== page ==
WRITTEN by the doyen of pantomime playwrights, Alan P Frayn, Mother Goose is not performed as often as other favourites.
Yet despite the lack of familiar characters, the Haven Players’ production contained all the essential ingredients, goodies to cheer, baddies to boo, audience participation and a happy ending.
No matter that Mother Goose is set in Goosingham near Fairyland and in The Land of Discontent inhabited by goblins!
The story of the Goose family harassed by their landlord for overdue rent was narrated by Fairy Fortune (Michelle Moon) who appeared regularly waving her magic wand.
Mother Goose (Douglas Dalziel), rogue-ishly amusing in whichever drag outfit he appeared, daughter Jill (Natalie Beams) and son Silly Billy (Stephen Edwards), won over the audience with their charm and Christmas-cracker one-liners
Squire Moneybags (George Noble), and his gormless bailiffs Bill Bumpkin (Sue Beck), and Ben Bogtrotter (Sue Davies), provided the slapstick and Demon Discontent (Margot Miller), dressed in hellish-red, was authentically devilish.
To complete the motley crew, the Squire’s son, Colin (Annie Cowley), fell in love with Jill, and Priscilla The Goose (Pam Britton), all padded white feathers, wiggling rump and flapping arms, managed, as elegantly as possible, to lay golden eggs which saved the impoverished family from eviction.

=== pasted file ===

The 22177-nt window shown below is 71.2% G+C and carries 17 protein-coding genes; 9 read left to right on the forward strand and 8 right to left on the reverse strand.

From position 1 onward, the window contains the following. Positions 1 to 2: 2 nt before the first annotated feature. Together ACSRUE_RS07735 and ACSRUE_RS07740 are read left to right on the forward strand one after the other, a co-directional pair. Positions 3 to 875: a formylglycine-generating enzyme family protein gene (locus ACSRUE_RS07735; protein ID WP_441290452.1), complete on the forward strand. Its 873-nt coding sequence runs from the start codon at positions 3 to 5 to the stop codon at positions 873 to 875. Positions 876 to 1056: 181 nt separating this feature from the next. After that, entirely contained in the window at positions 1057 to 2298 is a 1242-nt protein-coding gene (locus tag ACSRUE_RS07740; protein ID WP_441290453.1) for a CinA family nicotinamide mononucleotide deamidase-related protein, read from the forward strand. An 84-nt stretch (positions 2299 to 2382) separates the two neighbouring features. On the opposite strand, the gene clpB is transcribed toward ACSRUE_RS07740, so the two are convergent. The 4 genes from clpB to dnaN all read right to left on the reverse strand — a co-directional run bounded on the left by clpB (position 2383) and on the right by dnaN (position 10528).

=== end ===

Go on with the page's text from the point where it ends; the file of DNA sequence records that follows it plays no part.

With dance routines by effervescent choreographer Mo Munday; Geoff Baker’s lighting and sound, plus music directed by Michael Johnson - alas no live band - the success of this pantomime was due as much to their efforts, and those responsible for the array of colourful costumes and make-up, as to the cast who managed to seamlessly synchronise everything but without losing a sense of spontaneous fun.
Directed with panache by Carol Noble, also responsible for the imaginative set design, this was a quintessential seasonal panto.
Or, as Mother Goose might have remarked, an ‘egg-squisite egg-perience’!